[Date Prev][Date Next][Thread Prev][Thread Next][Date Index][Thread Index]
Re: [xmca] Francois Cooren
Greg, here is a further description of the book. It seems to be the book
is putting into question a similar theme to Gadamer who suggests effective
history has its own agency [living text] and the *fusion* of understandings
modify [expand] BOTH horizons. The text has its own agency.
Not sure if Gadamer is included in this book but the theme seems
fascinating [and a way to understand organizations]
The cost of the book is prohibitive but the theme is fascinating.
FROM THE PUBLISHER
What happens when people communicate or dialogue with each other? This is
the daunting question that this book proposes to address by starting from a
controversial hypothesis: What if human interactants were not the only ones
to be considered, paraphrasing Austin (1962), as 'doing things with words'?
That is, what if other 'things' could also be granted the status of agents
in a dialogical situation? "Action and Agency in Dialogue: Passion,
Incarnation, and Ventriloquism" proposes to explore this unique hypothesis
by mobilizing metaphorically the notion of ventriloquism. According to this
ventriloqual perspective, interactions are never purely local, but
dislocal, that is, they constantly mobilize figures (collectives,
principles, values, emotions, etc.) that incarnate themselves in people's
discussions. This highly original book, which develops the analytical,
practical and ethical dimensions of such a theoretical positioning, may be
of interest to communication scholars, linguists, sociologists,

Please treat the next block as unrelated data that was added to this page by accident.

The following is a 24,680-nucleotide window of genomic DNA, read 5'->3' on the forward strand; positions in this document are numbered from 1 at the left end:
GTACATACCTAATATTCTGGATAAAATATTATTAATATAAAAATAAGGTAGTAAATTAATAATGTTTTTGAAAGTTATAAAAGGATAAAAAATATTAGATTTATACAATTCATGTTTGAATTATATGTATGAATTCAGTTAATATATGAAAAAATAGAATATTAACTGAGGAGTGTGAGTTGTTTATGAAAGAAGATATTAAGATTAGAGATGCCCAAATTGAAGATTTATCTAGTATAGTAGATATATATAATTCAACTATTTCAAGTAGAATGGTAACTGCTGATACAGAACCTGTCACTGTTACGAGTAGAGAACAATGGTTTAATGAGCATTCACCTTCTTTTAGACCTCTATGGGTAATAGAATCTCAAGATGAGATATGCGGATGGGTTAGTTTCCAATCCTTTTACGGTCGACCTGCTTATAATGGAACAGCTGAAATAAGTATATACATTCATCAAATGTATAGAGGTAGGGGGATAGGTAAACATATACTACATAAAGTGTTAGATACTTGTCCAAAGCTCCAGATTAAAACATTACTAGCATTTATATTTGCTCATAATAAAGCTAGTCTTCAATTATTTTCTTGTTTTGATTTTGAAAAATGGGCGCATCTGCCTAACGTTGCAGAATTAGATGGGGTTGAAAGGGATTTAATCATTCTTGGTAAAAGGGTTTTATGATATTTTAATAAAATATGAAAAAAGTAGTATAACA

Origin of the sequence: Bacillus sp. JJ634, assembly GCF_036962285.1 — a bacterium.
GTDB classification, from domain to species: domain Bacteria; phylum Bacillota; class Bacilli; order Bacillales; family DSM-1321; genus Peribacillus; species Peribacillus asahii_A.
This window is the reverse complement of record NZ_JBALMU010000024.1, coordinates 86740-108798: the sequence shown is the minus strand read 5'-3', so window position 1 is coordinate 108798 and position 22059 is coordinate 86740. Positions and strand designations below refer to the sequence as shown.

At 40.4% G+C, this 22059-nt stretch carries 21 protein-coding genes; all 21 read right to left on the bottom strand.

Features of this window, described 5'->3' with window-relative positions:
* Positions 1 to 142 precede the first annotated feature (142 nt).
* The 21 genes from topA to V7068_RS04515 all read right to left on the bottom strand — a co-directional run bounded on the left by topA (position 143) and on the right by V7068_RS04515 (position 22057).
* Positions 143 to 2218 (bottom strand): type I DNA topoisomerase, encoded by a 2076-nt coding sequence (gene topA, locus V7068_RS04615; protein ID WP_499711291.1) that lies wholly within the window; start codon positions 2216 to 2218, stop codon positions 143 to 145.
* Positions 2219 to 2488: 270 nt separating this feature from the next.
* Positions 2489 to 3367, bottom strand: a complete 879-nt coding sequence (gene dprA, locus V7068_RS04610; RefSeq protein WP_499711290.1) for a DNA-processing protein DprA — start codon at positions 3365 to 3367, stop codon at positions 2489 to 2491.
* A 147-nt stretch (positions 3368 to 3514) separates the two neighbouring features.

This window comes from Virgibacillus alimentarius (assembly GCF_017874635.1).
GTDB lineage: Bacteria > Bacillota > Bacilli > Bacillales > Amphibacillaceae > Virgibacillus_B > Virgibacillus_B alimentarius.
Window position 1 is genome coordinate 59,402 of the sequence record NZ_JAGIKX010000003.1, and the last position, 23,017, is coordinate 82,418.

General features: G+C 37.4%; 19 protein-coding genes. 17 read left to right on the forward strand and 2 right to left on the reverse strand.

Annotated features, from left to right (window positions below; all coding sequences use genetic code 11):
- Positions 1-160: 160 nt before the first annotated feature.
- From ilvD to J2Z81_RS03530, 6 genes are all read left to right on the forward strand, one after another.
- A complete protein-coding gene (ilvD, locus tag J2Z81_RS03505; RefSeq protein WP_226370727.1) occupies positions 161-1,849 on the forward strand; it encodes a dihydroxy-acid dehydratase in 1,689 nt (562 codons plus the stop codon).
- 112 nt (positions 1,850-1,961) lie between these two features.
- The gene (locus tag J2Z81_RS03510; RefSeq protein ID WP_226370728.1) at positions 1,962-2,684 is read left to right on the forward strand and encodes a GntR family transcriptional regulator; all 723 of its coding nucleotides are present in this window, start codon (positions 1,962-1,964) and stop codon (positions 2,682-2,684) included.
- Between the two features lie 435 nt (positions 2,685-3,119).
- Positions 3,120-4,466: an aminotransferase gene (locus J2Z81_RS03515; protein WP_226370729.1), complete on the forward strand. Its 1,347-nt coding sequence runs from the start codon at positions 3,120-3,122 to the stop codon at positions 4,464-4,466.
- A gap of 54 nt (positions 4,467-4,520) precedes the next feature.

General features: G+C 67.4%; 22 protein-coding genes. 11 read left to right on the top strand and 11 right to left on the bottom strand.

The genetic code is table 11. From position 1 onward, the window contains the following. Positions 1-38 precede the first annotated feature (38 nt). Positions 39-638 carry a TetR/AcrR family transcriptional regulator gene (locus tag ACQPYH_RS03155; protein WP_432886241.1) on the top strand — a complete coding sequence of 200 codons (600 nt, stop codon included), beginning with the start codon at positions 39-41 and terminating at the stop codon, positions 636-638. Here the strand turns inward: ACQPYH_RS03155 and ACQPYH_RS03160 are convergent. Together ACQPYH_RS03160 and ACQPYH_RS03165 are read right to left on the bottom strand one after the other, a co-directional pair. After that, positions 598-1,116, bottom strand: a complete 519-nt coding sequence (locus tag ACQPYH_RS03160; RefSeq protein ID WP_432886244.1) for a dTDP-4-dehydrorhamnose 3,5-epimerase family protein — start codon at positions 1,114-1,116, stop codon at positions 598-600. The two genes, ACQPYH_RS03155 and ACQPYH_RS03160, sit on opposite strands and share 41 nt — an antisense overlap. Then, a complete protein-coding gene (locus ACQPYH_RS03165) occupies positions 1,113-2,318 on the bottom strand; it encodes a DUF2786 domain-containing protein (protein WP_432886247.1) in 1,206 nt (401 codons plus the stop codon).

conversation analysts, management and organizational scholars, as well as
philosophers interested in language, action and ethics.
On Sat, Jun 2, 2012 at 8:59 PM, Greg Thompson <email@example.com>wrote:
> Anyone out there know much about Francois Cooren or the Montreal School of
> Organizational Communication?
> As for the former, Cooren's book Action and Agency in Dialogue asks:
> "What if human interactants were not the only ones to be considered,
> paraphrasing Austin (1962), as “doing things with words”? That is, what if
> other “things” could also be granted the status of agents in a dialogical
> As for the latter, the MSOC is characterized by wikipedia as:
> "taking communication as the "site and surface" of organizations, meaning
> that the latter emerge from and are maintained by communication processes."
> Both of these seem to be very important points that, I thought, articulate
> well with recent XMCA conversations.
> Anyone have any insight?
> Perhaps a recommendation?
> Gregory A. Thompson, Ph.D.
> Sanford I. Berman Post-Doctoral Scholar
> Laboratory of Comparative Human Cognition
> Department of Communication
> University of California, San Diego
> xmca mailing list
xmca mailing list